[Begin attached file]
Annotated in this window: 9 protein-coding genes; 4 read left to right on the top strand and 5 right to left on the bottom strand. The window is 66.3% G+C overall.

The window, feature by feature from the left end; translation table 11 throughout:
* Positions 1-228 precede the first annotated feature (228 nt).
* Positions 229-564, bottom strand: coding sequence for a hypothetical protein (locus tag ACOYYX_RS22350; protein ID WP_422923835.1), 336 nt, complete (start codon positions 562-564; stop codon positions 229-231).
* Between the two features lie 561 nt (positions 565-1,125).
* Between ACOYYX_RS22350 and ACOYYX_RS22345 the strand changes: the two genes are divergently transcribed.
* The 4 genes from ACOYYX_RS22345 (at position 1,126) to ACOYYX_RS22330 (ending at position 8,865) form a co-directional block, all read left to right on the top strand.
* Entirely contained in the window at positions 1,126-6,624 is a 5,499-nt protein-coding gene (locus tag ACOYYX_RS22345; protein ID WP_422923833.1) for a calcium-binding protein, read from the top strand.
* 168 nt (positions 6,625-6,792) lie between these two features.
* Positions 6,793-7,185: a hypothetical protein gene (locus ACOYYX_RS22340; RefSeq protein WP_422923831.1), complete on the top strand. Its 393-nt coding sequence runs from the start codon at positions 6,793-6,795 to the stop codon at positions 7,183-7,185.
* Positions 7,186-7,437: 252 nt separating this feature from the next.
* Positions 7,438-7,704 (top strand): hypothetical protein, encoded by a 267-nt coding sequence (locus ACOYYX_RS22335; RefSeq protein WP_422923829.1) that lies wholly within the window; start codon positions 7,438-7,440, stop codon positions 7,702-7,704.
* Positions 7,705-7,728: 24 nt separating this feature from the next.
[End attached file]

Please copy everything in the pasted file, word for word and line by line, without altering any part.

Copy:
Annotated in this window: 9 protein-coding genes; 4 read left to right on the top strand and 5 right to left on the bottom strand. The window is 66.3% G+C overall.

The window, feature by feature from the left end; translation table 11 throughout:
* Positions 1-228 precede the first annotated feature (228 nt).
* Positions 229-564, bottom strand: coding sequence for a hypothetical protein (locus tag ACOYYX_RS22350; protein ID WP_422923835.1), 336 nt, complete (start codon positions 562-564; stop codon positions 229-231).
* Between the two features lie 561 nt (positions 565-1,125).
* Between ACOYYX_RS22350 and ACOYYX_RS22345 the strand changes: the two genes are divergently transcribed.
* The 4 genes from ACOYYX_RS22345 (at position 1,126) to ACOYYX_RS22330 (ending at position 8,865) form a co-directional block, all read left to right on the top strand.
* Entirely contained in the window at positions 1,126-6,624 is a 5,499-nt protein-coding gene (locus tag ACOYYX_RS22345; protein ID WP_422923833.1) for a calcium-binding protein, read from the top strand.
* 168 nt (positions 6,625-6,792) lie between these two features.
* Positions 6,793-7,185: a hypothetical protein gene (locus ACOYYX_RS22340; RefSeq protein WP_422923831.1), complete on the top strand. Its 393-nt coding sequence runs from the start codon at positions 6,793-6,795 to the stop codon at positions 7,183-7,185.
* Positions 7,186-7,437: 252 nt separating this feature from the next.
* Positions 7,438-7,704 (top strand): hypothetical protein, encoded by a 267-nt coding sequence (locus ACOYYX_RS22335; RefSeq protein WP_422923829.1) that lies wholly within the window; start codon positions 7,438-7,440, stop codon positions 7,702-7,704.
* Positions 7,705-7,728: 24 nt separating this feature from the next.